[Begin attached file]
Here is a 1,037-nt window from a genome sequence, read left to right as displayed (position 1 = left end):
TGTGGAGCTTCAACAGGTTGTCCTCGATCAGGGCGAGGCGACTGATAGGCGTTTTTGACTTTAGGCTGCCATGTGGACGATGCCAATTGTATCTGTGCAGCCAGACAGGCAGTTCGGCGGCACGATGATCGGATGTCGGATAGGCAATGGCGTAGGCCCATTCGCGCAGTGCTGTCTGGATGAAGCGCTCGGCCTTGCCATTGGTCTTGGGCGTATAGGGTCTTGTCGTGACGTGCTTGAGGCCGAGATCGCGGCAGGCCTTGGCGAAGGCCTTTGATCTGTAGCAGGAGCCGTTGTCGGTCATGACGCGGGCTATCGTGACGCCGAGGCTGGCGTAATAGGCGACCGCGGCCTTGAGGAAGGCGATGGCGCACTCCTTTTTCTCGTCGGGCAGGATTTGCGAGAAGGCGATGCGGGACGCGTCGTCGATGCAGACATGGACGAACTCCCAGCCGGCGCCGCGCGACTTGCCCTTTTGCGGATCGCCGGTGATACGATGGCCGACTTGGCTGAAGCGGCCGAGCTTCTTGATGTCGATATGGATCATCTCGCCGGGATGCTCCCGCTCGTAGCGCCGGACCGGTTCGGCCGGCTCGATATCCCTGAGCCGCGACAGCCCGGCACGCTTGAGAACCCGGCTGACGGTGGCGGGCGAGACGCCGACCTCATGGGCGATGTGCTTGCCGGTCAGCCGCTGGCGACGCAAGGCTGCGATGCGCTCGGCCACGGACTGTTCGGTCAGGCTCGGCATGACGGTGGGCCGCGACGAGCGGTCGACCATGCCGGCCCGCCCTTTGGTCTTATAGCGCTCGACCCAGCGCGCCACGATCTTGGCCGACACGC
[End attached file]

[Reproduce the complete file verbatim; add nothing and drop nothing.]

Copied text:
Here is a 1,037-nt window from a genome sequence, read left to right as displayed (position 1 = left end):
TGTGGAGCTTCAACAGGTTGTCCTCGATCAGGGCGAGGCGACTGATAGGCGTTTTTGACTTTAGGCTGCCATGTGGACGATGCCAATTGTATCTGTGCAGCCAGACAGGCAGTTCGGCGGCACGATGATCGGATGTCGGATAGGCAATGGCGTAGGCCCATTCGCGCAGTGCTGTCTGGATGAAGCGCTCGGCCTTGCCATTGGTCTTGGGCGTATAGGGTCTTGTCGTGACGTGCTTGAGGCCGAGATCGCGGCAGGCCTTGGCGAAGGCCTTTGATCTGTAGCAGGAGCCGTTGTCGGTCATGACGCGGGCTATCGTGACGCCGAGGCTGGCGTAATAGGCGACCGCGGCCTTGAGGAAGGCGATGGCGCACTCCTTTTTCTCGTCGGGCAGGATTTGCGAGAAGGCGATGCGGGACGCGTCGTCGATGCAGACATGGACGAACTCCCAGCCGGCGCCGCGCGACTTGCCCTTTTGCGGATCGCCGGTGATACGATGGCCGACTTGGCTGAAGCGGCCGAGCTTCTTGATGTCGATATGGATCATCTCGCCGGGATGCTCCCGCTCGTAGCGCCGGACCGGTTCGGCCGGCTCGATATCCCTGAGCCGCGACAGCCCGGCACGCTTGAGAACCCGGCTGACGGTGGCGGGCGAGACGCCGACCTCATGGGCGATGTGCTTGCCGGTCAGCCGCTGGCGACGCAAGGCTGCGATGCGCTCGGCCACGGACTGTTCGGTCAGGCTCGGCATGACGGTGGGCCGCGACGAGCGGTCGACCATGCCGGCCCGCCCTTTGGTCTTATAGCGCTCGACCCAGCGCGCCACGATCTTGGCCGACACGC